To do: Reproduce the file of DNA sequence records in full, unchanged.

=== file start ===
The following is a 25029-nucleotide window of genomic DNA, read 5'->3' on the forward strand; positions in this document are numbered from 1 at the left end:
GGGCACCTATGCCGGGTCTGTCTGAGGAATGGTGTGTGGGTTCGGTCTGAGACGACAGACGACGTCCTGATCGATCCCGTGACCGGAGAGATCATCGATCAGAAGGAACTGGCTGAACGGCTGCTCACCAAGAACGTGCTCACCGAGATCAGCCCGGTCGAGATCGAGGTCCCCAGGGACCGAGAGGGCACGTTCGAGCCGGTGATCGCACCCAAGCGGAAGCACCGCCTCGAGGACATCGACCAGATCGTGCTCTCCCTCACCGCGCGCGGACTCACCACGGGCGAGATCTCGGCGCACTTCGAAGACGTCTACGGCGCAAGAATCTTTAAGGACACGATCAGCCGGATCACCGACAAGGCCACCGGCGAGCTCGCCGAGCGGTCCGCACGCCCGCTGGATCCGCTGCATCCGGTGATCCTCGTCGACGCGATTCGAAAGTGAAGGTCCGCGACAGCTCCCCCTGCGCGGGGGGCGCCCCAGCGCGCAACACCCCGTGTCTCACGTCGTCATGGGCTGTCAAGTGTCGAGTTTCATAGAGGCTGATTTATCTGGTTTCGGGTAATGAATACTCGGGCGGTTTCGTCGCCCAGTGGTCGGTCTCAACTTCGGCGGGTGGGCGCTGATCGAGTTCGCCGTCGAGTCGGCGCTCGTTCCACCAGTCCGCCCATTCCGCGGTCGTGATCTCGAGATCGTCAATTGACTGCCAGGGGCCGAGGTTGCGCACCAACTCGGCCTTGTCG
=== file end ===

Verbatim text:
The following is a 25029-nucleotide window of genomic DNA, read 5'->3' on the forward strand; positions in this document are numbered from 1 at the left end:
GGGCACCTATGCCGGGTCTGTCTGAGGAATGGTGTGTGGGTTCGGTCTGAGACGACAGACGACGTCCTGATCGATCCCGTGACCGGAGAGATCATCGATCAGAAGGAACTGGCTGAACGGCTGCTCACCAAGAACGTGCTCACCGAGATCAGCCCGGTCGAGATCGAGGTCCCCAGGGACCGAGAGGGCACGTTCGAGCCGGTGATCGCACCCAAGCGGAAGCACCGCCTCGAGGACATCGACCAGATCGTGCTCTCCCTCACCGCGCGCGGACTCACCACGGGCGAGATCTCGGCGCACTTCGAAGACGTCTACGGCGCAAGAATCTTTAAGGACACGATCAGCCGGATCACCGACAAGGCCACCGGCGAGCTCGCCGAGCGGTCCGCACGCCCGCTGGATCCGCTGCATCCGGTGATCCTCGTCGACGCGATTCGAAAGTGAAGGTCCGCGACAGCTCCCCCTGCGCGGGGGGCGCCCCAGCGCGCAACACCCCGTGTCTCACGTCGTCATGGGCTGTCAAGTGTCGAGTTTCATAGAGGCTGATTTATCTGGTTTCGGGTAATGAATACTCGGGCGGTTTCGTCGCCCAGTGGTCGGTCTCAACTTCGGCGGGTGGGCGCTGATCGAGTTCGCCGTCGAGTCGGCGCTCGTTCCACCAGTCCGCCCATTCCGCGGTCGTGATCTCGAGATCGTCAATTGACTGCCAGGGGCCGAGGTTGCGCACCAACTCGGCCTTGTCG